FSU med school profs. ‘do not believe’ concealed carry will prevent shootings

Peter Fricke
Managing Editor

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  • Florida State University College of Medicine faculty recently declared their opposition to campus carry legislation in the state.
  • The faculty of the Florida State University College of Medicine recently joined Congressional Democrats and others in declaring their opposition to campus carry legislation in Florida.

    Associate professor Daniel Kaplan, who also serves as chairman of the Faculty Council Executive Committee, announced Wednesday in an open letter published by the Tallahassee Democrat that 80 percent of the college’s faculty had voted in favor of registering their collective opposition to proposed legislation ( HB 4001/ SB 68) that would allow holders of concealed carry licenses to exercise their Second Amendment rights on public college and university campuses in Florida.

    "...increased access to guns on campus is likely to increase alcohol-related violent acts, injuries, and deaths.”   

    “We do not believe there is scientific or empirical evidence that having students carry guns on campus will reduce the threat of a shooter on campus,” Kaplan asserts without citation. “In fact, we believe that having students have guns on campus will likely increase the risk of the much more common accidental shooting or shooter using a gun in an argument or under the influence of alcohol or drugs.”

    Kaplan also observes that “suicide is the leading cause of death among college students,” claiming that one in 10 college students has made a plan to commit suicide, and that seven of every 1,000 take such a plan to fruition each year. If campus carry were to pass, he predicts, the rate of completed suicides could rise.

    “Putting easy access [to] guns in the hands of college students will likely have [sic] an increase in completed suicides,” he submits, the formulation a stark reminder that he is not an English professor.

    “The rate of problematic alcohol use on college campuses is widespread, which is directly tied to assaults, injuries, and suicide,” he continues, drawing a connection between his previous arguments (while simultaneously demonstrating that he is not a math professor, either). “Again, increased access to guns on campus is likely to increase alcohol-related violent acts, injuries, and deaths.”

    The letter concludes with an attempt to straw-man advocates for gun rights by arguing that anyone who supports restrictions on firearm ownership for mentally-ill individuals should for the same reasons oppose campus carry.

    “Even staunch supporters of expanding access to handguns believe that guns should be kept out of the hands of those with mental illness,” Kaplan writes. “Unfortunately, the highest rate of mental illness of any age group is the college-age group: 18 to 25 years of age.”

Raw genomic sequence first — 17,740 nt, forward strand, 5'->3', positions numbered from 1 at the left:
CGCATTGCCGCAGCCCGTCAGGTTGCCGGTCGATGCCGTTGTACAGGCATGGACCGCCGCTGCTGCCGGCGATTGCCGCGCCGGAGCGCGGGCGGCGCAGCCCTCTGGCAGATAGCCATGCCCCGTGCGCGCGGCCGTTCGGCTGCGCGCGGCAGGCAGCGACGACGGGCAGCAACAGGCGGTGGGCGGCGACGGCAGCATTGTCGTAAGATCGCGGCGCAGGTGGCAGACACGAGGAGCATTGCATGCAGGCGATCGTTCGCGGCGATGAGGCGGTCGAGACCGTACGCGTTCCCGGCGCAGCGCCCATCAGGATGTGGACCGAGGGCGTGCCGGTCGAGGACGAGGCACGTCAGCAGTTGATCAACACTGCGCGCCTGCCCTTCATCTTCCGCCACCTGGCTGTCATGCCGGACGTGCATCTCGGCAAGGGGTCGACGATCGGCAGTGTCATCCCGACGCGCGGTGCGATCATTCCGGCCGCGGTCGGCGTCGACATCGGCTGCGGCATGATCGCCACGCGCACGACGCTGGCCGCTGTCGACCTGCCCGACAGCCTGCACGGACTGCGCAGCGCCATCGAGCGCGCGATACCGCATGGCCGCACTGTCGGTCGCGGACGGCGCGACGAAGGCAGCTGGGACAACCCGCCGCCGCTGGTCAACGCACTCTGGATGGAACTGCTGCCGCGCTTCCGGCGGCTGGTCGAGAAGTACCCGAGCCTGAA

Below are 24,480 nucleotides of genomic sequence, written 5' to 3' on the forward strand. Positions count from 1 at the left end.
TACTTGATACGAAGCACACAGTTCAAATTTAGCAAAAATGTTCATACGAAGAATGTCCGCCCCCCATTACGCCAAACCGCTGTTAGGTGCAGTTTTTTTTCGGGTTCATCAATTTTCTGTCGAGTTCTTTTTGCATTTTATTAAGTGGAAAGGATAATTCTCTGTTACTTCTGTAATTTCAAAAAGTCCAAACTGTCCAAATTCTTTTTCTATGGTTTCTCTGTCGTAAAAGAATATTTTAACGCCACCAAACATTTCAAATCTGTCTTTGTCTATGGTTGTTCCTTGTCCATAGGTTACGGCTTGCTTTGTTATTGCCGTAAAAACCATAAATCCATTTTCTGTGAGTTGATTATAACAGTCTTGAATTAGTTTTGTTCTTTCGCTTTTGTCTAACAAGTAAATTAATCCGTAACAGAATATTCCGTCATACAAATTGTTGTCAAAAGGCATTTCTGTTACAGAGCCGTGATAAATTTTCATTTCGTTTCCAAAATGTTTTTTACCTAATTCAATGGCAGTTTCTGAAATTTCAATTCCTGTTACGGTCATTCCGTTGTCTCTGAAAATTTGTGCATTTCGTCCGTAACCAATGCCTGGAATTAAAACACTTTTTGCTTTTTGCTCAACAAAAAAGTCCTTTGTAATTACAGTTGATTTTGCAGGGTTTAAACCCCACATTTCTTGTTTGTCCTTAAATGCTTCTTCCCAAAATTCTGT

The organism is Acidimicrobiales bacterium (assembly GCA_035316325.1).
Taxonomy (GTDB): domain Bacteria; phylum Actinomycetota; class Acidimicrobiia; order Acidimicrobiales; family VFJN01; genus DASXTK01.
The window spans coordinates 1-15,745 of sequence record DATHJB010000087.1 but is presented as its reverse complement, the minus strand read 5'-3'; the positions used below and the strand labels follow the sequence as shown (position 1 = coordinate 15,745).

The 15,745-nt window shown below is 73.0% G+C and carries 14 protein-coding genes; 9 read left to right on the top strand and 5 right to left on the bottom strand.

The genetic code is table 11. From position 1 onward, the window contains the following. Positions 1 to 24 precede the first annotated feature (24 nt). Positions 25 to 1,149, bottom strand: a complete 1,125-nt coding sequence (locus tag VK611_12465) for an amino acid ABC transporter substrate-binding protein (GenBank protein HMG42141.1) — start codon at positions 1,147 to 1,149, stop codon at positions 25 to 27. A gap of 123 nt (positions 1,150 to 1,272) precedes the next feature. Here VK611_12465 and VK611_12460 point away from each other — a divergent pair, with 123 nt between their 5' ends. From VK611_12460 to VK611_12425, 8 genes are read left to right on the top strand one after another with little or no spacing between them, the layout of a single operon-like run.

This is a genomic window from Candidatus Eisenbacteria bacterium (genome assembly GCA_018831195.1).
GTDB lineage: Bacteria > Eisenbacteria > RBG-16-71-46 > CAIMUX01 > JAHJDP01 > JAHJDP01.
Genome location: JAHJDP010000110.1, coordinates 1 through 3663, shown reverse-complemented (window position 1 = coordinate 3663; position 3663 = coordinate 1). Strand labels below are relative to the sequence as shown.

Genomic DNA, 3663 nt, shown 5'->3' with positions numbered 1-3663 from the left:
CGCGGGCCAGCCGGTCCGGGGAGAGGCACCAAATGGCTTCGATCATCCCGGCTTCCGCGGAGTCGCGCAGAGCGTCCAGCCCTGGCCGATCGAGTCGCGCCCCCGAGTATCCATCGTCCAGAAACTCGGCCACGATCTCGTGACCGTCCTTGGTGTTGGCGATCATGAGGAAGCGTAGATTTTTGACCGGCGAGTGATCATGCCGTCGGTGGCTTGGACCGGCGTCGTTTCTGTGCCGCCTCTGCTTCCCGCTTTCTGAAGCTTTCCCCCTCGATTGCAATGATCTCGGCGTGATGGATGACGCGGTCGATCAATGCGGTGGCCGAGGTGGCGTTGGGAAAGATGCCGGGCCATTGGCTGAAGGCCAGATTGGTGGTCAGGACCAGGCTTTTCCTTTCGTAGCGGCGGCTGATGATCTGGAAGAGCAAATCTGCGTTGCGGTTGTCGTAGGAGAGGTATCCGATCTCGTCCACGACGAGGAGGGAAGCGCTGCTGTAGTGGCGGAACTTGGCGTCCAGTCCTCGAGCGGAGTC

Each of the points raised by the medical school faculty echo those made in a letter sent to Florida’s House Speaker and Senate President earlier this month by the state’s Democratic representatives to the U.S. House.

    [RELATED: Congressional Dems say college students too drunk, crazy to be trusted with guns]

    Like the FSU professors, the legislators also evoke the above-average rates of binge drinking and mental illness among college students as implicit arguments against removing existing restrictions on the possession of firearms, though they also take the matter a step further by suggesting that police officers might have difficulty identifying the perpetrator during an active shooting scenario if students are allowed to arm themselves on campus.

    Despite omitting that final argument (albeit probably not out of a sense that it would take them too far beyond the scope of their expertise), the medical school faculty makes their opposition to campus carry unambiguously clear, joining FSU’s president and Faculty Senate, which adopted similar positions earlier this year.

    [RELATED: Despite leading state in reported sex assaults, UF profs vote to oppose campus carry]

    “We urge our legislators to make this decision on the available evidence, and not be swayed by the gun advocates and the NRA,” the medical school statement concludes. “We also strongly urge additional research funding at the state and national level in order to get scientific evidence of the best way to reduce gun violence and injuries.”

    Not everyone agrees with the faculty’s assessment, however. FSU student Shayna Lopez-Rivas, who was raped at knifepoint last year on campus, made an impassioned plea in the Tallahassee Democrat for the legislature to pass campus carry so that she would be able to defend herself in the future.

    [RELATED: Student rape victim pens op-ed in support of campus carry]

    Having failed to stop her attacker with pepper spray, Lopez-Rivas underwent concealed carry classes and marksmanship training shortly after the incident, believing that a handgun would prove a far more effective deterrent.

    “I undergo continuous tactical training and I’m entering shooting competitions. I am a trained and well-armed woman,” she wrote. “I will not be a sitting duck for a rapist or a shooter on a university campus that claims sovereign immunity when it cannot protect its students and continues to insist that students should not be able to protect themselves.”

    Follow the author of this article on Twitter: @FrickePete



    Peter Fricke

    Peter Fricke

    Managing Editor

    Peter Fricke is the Managing Editor for Campus Reform. He has previously worked on state and national political campaigns, and was a reporter for The Daily Caller News Foundation. His email address is pfricke@campusreform.org.

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